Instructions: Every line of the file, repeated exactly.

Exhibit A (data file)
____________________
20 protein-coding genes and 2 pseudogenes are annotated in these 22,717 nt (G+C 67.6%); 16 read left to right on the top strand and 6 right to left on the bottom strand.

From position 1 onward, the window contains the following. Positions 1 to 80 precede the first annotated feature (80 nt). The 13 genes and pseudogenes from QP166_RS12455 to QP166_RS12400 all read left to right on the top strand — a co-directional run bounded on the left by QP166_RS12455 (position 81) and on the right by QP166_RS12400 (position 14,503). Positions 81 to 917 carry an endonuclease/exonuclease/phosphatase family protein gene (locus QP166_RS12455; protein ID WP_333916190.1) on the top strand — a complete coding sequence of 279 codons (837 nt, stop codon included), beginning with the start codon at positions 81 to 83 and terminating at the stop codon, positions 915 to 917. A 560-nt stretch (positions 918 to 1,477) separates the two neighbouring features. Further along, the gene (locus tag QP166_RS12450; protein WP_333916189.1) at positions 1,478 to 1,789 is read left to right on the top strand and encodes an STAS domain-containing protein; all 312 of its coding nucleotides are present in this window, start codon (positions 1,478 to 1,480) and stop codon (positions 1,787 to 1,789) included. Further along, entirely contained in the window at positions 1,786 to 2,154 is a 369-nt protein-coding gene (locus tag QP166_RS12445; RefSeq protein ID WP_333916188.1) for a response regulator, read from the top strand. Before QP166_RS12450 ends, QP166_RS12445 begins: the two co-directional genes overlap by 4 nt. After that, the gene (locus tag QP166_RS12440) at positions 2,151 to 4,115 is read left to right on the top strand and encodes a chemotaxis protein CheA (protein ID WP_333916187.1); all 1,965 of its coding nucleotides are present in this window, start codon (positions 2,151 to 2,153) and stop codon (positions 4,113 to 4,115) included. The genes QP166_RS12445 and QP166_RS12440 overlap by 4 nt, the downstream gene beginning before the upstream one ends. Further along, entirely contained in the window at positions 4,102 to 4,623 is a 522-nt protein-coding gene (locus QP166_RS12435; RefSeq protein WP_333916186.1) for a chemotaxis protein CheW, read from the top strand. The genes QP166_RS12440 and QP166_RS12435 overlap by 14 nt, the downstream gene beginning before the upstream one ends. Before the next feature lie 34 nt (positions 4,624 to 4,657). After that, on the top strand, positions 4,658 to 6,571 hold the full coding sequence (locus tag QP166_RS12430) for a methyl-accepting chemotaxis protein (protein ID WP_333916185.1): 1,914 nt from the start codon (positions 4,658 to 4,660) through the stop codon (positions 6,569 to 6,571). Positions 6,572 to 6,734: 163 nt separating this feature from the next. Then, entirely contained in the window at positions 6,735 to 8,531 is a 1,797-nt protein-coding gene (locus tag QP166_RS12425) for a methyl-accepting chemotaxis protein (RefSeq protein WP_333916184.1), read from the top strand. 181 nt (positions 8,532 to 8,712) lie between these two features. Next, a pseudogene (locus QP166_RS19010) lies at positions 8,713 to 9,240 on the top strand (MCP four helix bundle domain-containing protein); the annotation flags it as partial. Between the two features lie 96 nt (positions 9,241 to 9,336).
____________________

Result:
20 protein-coding genes and 2 pseudogenes are annotated in these 22,717 nt (G+C 67.6%); 16 read left to right on the top strand and 6 right to left on the bottom strand.

From position 1 onward, the window contains the following. Positions 1 to 80 precede the first annotated feature (80 nt). The 13 genes and pseudogenes from QP166_RS12455 to QP166_RS12400 all read left to right on the top strand — a co-directional run bounded on the left by QP166_RS12455 (position 81) and on the right by QP166_RS12400 (position 14,503). Positions 81 to 917 carry an endonuclease/exonuclease/phosphatase family protein gene (locus QP166_RS12455; protein ID WP_333916190.1) on the top strand — a complete coding sequence of 279 codons (837 nt, stop codon included), beginning with the start codon at positions 81 to 83 and terminating at the stop codon, positions 915 to 917. A 560-nt stretch (positions 918 to 1,477) separates the two neighbouring features. Further along, the gene (locus tag QP166_RS12450; protein WP_333916189.1) at positions 1,478 to 1,789 is read left to right on the top strand and encodes an STAS domain-containing protein; all 312 of its coding nucleotides are present in this window, start codon (positions 1,478 to 1,480) and stop codon (positions 1,787 to 1,789) included. Further along, entirely contained in the window at positions 1,786 to 2,154 is a 369-nt protein-coding gene (locus tag QP166_RS12445; RefSeq protein ID WP_333916188.1) for a response regulator, read from the top strand. Before QP166_RS12450 ends, QP166_RS12445 begins: the two co-directional genes overlap by 4 nt. After that, the gene (locus tag QP166_RS12440) at positions 2,151 to 4,115 is read left to right on the top strand and encodes a chemotaxis protein CheA (protein ID WP_333916187.1); all 1,965 of its coding nucleotides are present in this window, start codon (positions 2,151 to 2,153) and stop codon (positions 4,113 to 4,115) included. The genes QP166_RS12445 and QP166_RS12440 overlap by 4 nt, the downstream gene beginning before the upstream one ends. Further along, entirely contained in the window at positions 4,102 to 4,623 is a 522-nt protein-coding gene (locus QP166_RS12435; RefSeq protein WP_333916186.1) for a chemotaxis protein CheW, read from the top strand. The genes QP166_RS12440 and QP166_RS12435 overlap by 14 nt, the downstream gene beginning before the upstream one ends. Before the next feature lie 34 nt (positions 4,624 to 4,657). After that, on the top strand, positions 4,658 to 6,571 hold the full coding sequence (locus tag QP166_RS12430) for a methyl-accepting chemotaxis protein (protein ID WP_333916185.1): 1,914 nt from the start codon (positions 4,658 to 4,660) through the stop codon (positions 6,569 to 6,571). Positions 6,572 to 6,734: 163 nt separating this feature from the next. Then, entirely contained in the window at positions 6,735 to 8,531 is a 1,797-nt protein-coding gene (locus tag QP166_RS12425) for a methyl-accepting chemotaxis protein (RefSeq protein WP_333916184.1), read from the top strand. 181 nt (positions 8,532 to 8,712) lie between these two features. Next, a pseudogene (locus QP166_RS19010) lies at positions 8,713 to 9,240 on the top strand (MCP four helix bundle domain-containing protein); the annotation flags it as partial. Between the two features lie 96 nt (positions 9,241 to 9,336).